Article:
Not one of the half dozen slot machine players inside wore a mask
but they were very well social-distanced.

 In the parking lot I saw this RV.
Very well done paint job dude.

Tuesday, October 6, 2020

Are You Kidding Me?!

The next day I went for a walk back down to the highway, stopped and looked across the road.
See it off to the left?
I had passed this Texaco station on the south edge of town three times and never saw the huge propane tank with the words Propane Sold Here!!  That tank could have been the size of the Hindenburg and I probably wouldn't have noticed.  Now if they had a small sandwich board sign out front like most every other place that sells propane in the country has, THAT I would have seen.
Oh this irked me all day after all that indecision I went through the past week. 

 I continued on my morning walk the opposite direction stopping to visit with Debby in an old RV.  She too was waiting around for temperatures to get cooler further south.  She told me about a laundromat in town.  Well I could use that.  She had run out of propane and had been buying ice.  I told her about the propane I discovered.  So she hadn't seen it either.  Did I feel better?
Not really.

Monday, October 5, 2020


Tonopah, Nevada

Another issue while staying at Gemfield was the weather south of us all the way into Arizona looked to be in the mid-nineties all the way into the hundreds for the next week or even two weeks.  Normally we would be in Quartzsite, Arizona by now.  Propane was getting low.  I had maybe a week to ten days left.  The nearest propane station I could find online was a Shell station in Pahrump, Nevada 130 miles to the south, and it was hot there.  What to do?  Out of desperation I called a propane dealer in Tonopah I had seen as we drove through.  I thought they were just a supplier to homes out in the desert.  The nice lady informed me that they could fill an RV tank.  We were saved!  I drove the twenty-five miles back up north to Tonopah and filled the tank.  Now we could stay put for as long as needed until the temperatures simmered down some.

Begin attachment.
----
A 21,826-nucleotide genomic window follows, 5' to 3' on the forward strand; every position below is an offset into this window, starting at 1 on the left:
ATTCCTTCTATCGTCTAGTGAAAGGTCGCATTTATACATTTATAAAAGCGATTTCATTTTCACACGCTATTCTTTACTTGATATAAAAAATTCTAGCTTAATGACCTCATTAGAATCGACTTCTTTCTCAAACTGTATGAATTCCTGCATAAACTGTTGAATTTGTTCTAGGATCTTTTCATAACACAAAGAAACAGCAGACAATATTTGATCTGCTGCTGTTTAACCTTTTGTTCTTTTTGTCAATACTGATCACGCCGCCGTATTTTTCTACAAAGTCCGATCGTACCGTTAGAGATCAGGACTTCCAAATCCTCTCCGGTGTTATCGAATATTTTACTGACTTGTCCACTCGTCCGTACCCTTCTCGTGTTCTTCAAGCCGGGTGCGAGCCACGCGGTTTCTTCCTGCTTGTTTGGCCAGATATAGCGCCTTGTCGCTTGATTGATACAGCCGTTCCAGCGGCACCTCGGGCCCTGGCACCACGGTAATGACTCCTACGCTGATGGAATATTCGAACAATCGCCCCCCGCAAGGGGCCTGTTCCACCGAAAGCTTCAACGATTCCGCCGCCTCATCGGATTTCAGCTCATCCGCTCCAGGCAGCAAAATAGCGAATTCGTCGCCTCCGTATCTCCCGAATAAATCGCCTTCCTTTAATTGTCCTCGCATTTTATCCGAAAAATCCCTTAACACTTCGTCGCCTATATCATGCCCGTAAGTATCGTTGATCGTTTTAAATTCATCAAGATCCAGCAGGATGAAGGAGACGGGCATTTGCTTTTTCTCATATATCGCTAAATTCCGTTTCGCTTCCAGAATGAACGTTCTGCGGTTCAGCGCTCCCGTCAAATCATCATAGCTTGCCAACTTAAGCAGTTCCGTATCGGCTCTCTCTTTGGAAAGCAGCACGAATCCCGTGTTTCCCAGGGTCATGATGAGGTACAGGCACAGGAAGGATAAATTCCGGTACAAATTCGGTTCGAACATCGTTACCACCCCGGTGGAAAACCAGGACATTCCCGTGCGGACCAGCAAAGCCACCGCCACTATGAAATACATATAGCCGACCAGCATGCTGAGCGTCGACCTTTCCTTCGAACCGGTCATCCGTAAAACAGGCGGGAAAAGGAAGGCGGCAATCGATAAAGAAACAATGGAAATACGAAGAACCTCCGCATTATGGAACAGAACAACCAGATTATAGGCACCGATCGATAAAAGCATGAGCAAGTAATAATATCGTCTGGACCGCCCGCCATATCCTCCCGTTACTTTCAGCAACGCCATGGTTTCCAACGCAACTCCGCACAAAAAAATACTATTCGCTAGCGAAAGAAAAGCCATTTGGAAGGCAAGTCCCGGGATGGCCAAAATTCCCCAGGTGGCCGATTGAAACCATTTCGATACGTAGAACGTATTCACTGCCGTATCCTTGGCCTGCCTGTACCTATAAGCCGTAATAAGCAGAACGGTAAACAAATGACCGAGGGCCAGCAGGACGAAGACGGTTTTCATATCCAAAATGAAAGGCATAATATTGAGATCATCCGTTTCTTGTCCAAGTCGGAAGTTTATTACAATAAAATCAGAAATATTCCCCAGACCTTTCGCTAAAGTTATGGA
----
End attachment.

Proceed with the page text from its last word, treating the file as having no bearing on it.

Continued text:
I planned on driving back to the Goldfeld area but decided to check out this side road off the highway on the south edge of town.  I could see people camping off in the distance.

After a mile the road became narrow and stretched off in the distance across the desert.
I could see no one out there nor anyplace to turn around.
I backed up a quarter of a mile and stopped here for lunch.
I am real good at backing up.  I have lots of practice.
Those behind us are from Alaska.

This spot was level, quiet and had cell towers on the mountain top nearby.
Beans and I decided to call this home.

Sunday, October 4, 2020

Over Priced

Seen in Tonopah, Nevada

If it had a motor and transmission well then maybe a good project, but it didn't.

 Hey Dad, are you going to tell them what you discovered?

Yeah Beans, Tuesday
Ha, ha!

Saturday, October 3, 2020

A Living Ghost Town

Goldfield, Nevada

After leaving Gemfield we drove several miles south on Highway 95 that passes through Goldfield.  There we stayed the night at their new visitor center.
Interesting to read.

Goldfield has just about nothing. 
No gas station, so grocery store, no McDonalds or Starbucks.
Across from the visitor center was this, someone's home.

If there are no services at all in town then it comes as no surprise there wouldn't be a hardware store or anything that like a home improvement center.  You just make do with what you can come up with.

And then there were the loose women of Goldfield.

Yep.  If you were on the run or hiding out from whatever, Goldfield is the place to go.

Friday, October 2, 2020


Goldfield, Nevada

Gemfield is a privately leased mining area of gemstones on BLM land up in the mountains outside of Goldfield.  You could collect rocks and pay a dollar a pound for them, all on the honor system leaving money in the metal box.  They had an old set of bathroom scales to weigh your collection.  It was extremely isolated.  No one around for miles.  Very quiet.  The only bad thing was I didn't feel comfortable riding Gracie around the area all alone in such a remote place thinking what if an accident happened.  I decided to remove the temptation and leave the next day.

That next morning I cleaned up the weigh station area, went over the faded lettering on the sign with a felt tip pen and rehung the sign (a metal shelf) which I found lying in the dirt behind the Joshua Tree.  Yeah, I enjoy doing that sort of thing when no one else is around.

There was another thing too about being here.  I had come down a rocky slope on the three and half mile long dirt road to get back in here.  I agonized over about climbing that slope when we would leave.  That doesn't promote good night's sleep.  The Little House on the Highway got us up and out of there okay.  Not one of my smartest moves.